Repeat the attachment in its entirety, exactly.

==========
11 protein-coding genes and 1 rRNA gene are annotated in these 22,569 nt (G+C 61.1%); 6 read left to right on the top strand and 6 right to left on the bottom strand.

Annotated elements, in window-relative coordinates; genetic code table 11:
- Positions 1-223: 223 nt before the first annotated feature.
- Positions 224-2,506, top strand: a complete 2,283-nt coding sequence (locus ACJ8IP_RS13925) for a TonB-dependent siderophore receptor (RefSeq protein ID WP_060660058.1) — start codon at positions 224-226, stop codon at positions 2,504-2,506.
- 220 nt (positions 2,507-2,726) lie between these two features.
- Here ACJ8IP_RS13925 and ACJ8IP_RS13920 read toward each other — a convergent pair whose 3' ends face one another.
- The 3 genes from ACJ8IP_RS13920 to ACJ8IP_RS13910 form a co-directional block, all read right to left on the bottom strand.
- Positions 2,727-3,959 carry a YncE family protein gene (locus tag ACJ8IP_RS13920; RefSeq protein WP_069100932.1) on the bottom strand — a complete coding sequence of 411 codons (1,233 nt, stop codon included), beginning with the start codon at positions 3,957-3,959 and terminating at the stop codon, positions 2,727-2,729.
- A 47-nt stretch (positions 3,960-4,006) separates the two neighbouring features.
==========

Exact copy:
11 protein-coding genes and 1 rRNA gene are annotated in these 22,569 nt (G+C 61.1%); 6 read left to right on the top strand and 6 right to left on the bottom strand.

Annotated elements, in window-relative coordinates; genetic code table 11:
- Positions 1-223: 223 nt before the first annotated feature.
- Positions 224-2,506, top strand: a complete 2,283-nt coding sequence (locus ACJ8IP_RS13925) for a TonB-dependent siderophore receptor (RefSeq protein ID WP_060660058.1) — start codon at positions 224-226, stop codon at positions 2,504-2,506.
- 220 nt (positions 2,507-2,726) lie between these two features.
- Here ACJ8IP_RS13925 and ACJ8IP_RS13920 read toward each other — a convergent pair whose 3' ends face one another.
- The 3 genes from ACJ8IP_RS13920 to ACJ8IP_RS13910 form a co-directional block, all read right to left on the bottom strand.
- Positions 2,727-3,959 carry a YncE family protein gene (locus tag ACJ8IP_RS13920; RefSeq protein WP_069100932.1) on the bottom strand — a complete coding sequence of 411 codons (1,233 nt, stop codon included), beginning with the start codon at positions 3,957-3,959 and terminating at the stop codon, positions 2,727-2,729.
- A 47-nt stretch (positions 3,960-4,006) separates the two neighbouring features.